The other day, a good friend who is Swedish emailed me a link to a post by Ann Charlott Altstadt, a Swedish writer who suggests that when life gets us down, we'd sometimes be better off ditching the trip to the yoga studio or the psychologist and seeing a sociologist instead.
Funny, my friend said, but true.
Since my knowledge of Swedish is, well, limited to the Muppets' Swedish Chef, I used Google Translate and, given a few glitches, I think I caught the drift: When you find yourself in some deep weeds, it's not always you that needs fixing. Rather than placating yourselves with feel-good measures, you ought to look toward the structures that are causing all the grief in the first place.
In other words: Ain't me, babe. It's you.
If you can get past the cyber-translation, which is more than a little wacky in places, here's a taste of what Altstadt had to say:
...it was so liberating when psychologist and author Jenny Jäger Feldt... questioned the trendiest and most fashionable solution to all our social problems -- mindfulness. For example, if 90 percent in a workplace feel stressed, it probably is not a personal problem, and how can it be?... Can the solution be to stand and smell for 10 minutes on the fish stick pack you just opened for dinner?
If you read women's magazines, you get an intravenous overdose of the millions of images on the hyper-aesthetic women sitting with eyes closed in yoga position. Women take care of themselves, treat themselves and enjoy in their home spa. The woman in perfect balance in the sofa corner with folklore blanket sipping a giant cup of soothing herbal tea is a genre of its own class with religious myths of the Middle Ages.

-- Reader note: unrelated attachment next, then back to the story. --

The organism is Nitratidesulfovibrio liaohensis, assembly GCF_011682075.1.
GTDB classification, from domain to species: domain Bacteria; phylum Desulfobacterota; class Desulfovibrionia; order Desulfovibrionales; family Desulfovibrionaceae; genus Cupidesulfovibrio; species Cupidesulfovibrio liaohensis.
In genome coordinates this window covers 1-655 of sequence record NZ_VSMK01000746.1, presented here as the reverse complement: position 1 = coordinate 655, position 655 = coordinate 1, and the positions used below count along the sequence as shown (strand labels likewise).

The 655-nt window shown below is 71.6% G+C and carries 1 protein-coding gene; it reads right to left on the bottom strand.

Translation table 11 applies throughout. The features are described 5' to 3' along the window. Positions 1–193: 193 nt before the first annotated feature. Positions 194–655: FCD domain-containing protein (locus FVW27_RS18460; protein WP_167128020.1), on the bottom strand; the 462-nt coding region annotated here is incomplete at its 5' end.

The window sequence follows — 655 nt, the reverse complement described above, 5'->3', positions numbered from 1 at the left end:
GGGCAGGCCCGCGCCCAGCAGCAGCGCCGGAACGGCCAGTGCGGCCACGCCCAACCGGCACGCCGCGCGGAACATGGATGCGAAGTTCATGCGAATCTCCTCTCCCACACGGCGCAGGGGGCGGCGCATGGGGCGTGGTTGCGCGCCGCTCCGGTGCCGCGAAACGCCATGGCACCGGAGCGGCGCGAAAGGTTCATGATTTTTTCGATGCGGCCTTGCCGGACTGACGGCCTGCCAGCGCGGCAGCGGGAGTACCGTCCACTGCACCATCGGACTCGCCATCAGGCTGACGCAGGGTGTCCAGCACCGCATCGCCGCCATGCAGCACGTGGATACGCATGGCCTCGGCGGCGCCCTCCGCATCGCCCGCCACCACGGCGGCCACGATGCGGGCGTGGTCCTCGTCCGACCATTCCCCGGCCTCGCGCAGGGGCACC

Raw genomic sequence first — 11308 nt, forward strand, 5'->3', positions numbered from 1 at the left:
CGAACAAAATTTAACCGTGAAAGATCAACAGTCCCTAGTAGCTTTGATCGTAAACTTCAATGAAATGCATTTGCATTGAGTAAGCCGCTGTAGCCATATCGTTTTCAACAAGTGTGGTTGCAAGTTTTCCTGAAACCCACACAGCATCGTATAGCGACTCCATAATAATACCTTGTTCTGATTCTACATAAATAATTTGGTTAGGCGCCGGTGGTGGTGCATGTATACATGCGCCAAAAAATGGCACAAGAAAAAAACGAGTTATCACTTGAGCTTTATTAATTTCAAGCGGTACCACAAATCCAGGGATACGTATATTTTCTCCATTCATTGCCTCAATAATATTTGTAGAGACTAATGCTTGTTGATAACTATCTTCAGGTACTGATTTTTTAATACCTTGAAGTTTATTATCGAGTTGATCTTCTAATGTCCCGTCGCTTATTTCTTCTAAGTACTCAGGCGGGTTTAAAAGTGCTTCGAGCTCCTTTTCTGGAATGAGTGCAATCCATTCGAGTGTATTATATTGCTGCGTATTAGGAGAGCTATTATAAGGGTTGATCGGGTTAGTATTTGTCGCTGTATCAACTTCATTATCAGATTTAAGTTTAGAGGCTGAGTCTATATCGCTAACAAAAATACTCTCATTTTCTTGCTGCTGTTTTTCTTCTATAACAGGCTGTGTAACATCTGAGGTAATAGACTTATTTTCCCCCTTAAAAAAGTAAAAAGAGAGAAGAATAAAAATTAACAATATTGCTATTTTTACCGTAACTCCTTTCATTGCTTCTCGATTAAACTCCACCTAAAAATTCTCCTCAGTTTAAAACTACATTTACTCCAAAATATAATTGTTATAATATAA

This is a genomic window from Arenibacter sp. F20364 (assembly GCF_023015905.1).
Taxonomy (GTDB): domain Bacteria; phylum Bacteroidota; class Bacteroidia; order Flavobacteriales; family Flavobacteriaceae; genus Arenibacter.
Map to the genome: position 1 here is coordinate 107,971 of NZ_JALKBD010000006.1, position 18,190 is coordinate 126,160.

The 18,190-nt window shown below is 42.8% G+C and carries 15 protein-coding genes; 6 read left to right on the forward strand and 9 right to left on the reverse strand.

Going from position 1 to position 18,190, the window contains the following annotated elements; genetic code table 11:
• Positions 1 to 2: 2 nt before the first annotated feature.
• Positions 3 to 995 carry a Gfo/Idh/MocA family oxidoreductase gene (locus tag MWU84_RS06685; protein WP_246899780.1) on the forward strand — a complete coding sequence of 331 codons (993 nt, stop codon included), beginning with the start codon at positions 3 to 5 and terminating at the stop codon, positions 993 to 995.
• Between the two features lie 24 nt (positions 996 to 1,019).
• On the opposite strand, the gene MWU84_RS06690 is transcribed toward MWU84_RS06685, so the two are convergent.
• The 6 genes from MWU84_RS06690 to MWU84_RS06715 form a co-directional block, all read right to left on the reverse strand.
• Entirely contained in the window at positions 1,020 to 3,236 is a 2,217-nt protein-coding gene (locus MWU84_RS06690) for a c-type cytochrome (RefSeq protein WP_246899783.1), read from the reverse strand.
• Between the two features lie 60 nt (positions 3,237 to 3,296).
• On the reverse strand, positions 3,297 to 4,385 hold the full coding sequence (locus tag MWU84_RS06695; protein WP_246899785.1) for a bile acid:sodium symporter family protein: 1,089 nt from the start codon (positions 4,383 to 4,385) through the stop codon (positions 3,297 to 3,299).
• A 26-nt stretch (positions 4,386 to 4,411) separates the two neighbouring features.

I hit the "like" button. As my Swedish friend points out, so much of the rhetoric these days is about us taking responsibility for how we react and feel. But what if our negative reactions are normal and warranted?
Indeed. We're led to believe that if we're not happy, if we're less than content, there's something wrong with us. But what if those negative feelings alert us to a structure in need of a fix? When we're unhappy/stressed/worried/angry/sad -- pick one -- it may well be the absolute proper response to a situation where, if we were calm and peaceful, THAT would be a sign of crazy. When we are stretched too thin, when we're struggling with the second shift, when we're overworked and underpaid, when we're striving for that elusive thing called perfect, when we're relentlessly undecided, maybe it's not us that needs help -- it's the system.
The structures themselves. Cue the sociologist.
And yet, we're led to believe that if we would just, you know, dig the moment with a steaming cup of herbal tea, all would be right with the world.
All of which reminds me of a crazy notion we wrote about a couple years ago: on-the-job happiness coaching:
According to the Wall Street Journal, corralling employees in a conference room and showing them how to make happy is apparently the new black: coaching is seeping into the workplace. A growing number of employers, including UBS, American Express, KPMG and the law firm Goodwin Procter, have hired trainers who draw on psychological research, ancient religious traditions or both to inspire workers to take a more positive attitude -- or at least a neutral one. Happiness-at-work coaching is the theme of a crop of new business books and a growing number of MBA-school courses.
The coaching stuff seems silly, at least to me, but we see vestiges of this happiness-building stuff all the time: workplace massage chairs. Free sessions with a work-life coach. Oatmeal raisin cookies (my personal favorite) in the front office. All of which might feel great at the time, but is it all a way to placate us, to keep us smiling so that we won't notice that we're overworked, that we deserve a raise, that your buddy in the next cube just got laid off, that the list of things-to-do-when-you-get home is longer than your right arm, that we're still making only seventy-seven cents to the guy's buck? To keep us from questioning why we need the massage chairs in the first place?
To keep us thinking that if it's happy and serene that we want, all we need do is stop and smell the chamomile?
Or, as Altstadt writes, the fish stick pack. Anyway, she writes that she's tried mindfulness and that all it does is stress her out. Instead of sitting around thinking about reality, what she'd rather do is change it.